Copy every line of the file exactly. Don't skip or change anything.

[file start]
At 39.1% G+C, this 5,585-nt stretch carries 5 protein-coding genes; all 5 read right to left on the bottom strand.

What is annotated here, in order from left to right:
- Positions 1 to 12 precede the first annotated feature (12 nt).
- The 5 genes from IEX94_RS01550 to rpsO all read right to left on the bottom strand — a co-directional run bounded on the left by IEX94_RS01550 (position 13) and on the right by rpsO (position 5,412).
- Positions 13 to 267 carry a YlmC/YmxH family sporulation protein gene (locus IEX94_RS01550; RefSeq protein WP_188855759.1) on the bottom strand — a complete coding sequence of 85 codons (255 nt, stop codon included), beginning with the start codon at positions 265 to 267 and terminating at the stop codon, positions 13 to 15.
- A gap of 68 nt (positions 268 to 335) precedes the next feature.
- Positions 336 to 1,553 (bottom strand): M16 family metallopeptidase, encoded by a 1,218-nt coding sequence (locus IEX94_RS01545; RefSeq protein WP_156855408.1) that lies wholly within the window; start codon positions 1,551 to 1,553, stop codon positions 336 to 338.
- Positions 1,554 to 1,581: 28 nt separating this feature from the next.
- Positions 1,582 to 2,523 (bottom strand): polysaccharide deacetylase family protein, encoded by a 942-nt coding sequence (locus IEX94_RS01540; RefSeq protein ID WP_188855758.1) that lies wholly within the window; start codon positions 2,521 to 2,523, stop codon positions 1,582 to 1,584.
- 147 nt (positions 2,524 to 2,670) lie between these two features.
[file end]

At 39.1% G+C, this 5,585-nt stretch carries 5 protein-coding genes; all 5 read right to left on the bottom strand.

What is annotated here, in order from left to right:
- Positions 1 to 12 precede the first annotated feature (12 nt).
- The 5 genes from IEX94_RS01550 to rpsO all read right to left on the bottom strand — a co-directional run bounded on the left by IEX94_RS01550 (position 13) and on the right by rpsO (position 5,412).
- Positions 13 to 267 carry a YlmC/YmxH family sporulation protein gene (locus IEX94_RS01550; RefSeq protein WP_188855759.1) on the bottom strand — a complete coding sequence of 85 codons (255 nt, stop codon included), beginning with the start codon at positions 265 to 267 and terminating at the stop codon, positions 13 to 15.
- A gap of 68 nt (positions 268 to 335) precedes the next feature.
- Positions 336 to 1,553 (bottom strand): M16 family metallopeptidase, encoded by a 1,218-nt coding sequence (locus IEX94_RS01545; RefSeq protein WP_156855408.1) that lies wholly within the window; start codon positions 1,551 to 1,553, stop codon positions 336 to 338.
- Positions 1,554 to 1,581: 28 nt separating this feature from the next.
- Positions 1,582 to 2,523 (bottom strand): polysaccharide deacetylase family protein, encoded by a 942-nt coding sequence (locus IEX94_RS01540; RefSeq protein ID WP_188855758.1) that lies wholly within the window; start codon positions 2,521 to 2,523, stop codon positions 1,582 to 1,584.
- 147 nt (positions 2,524 to 2,670) lie between these two features.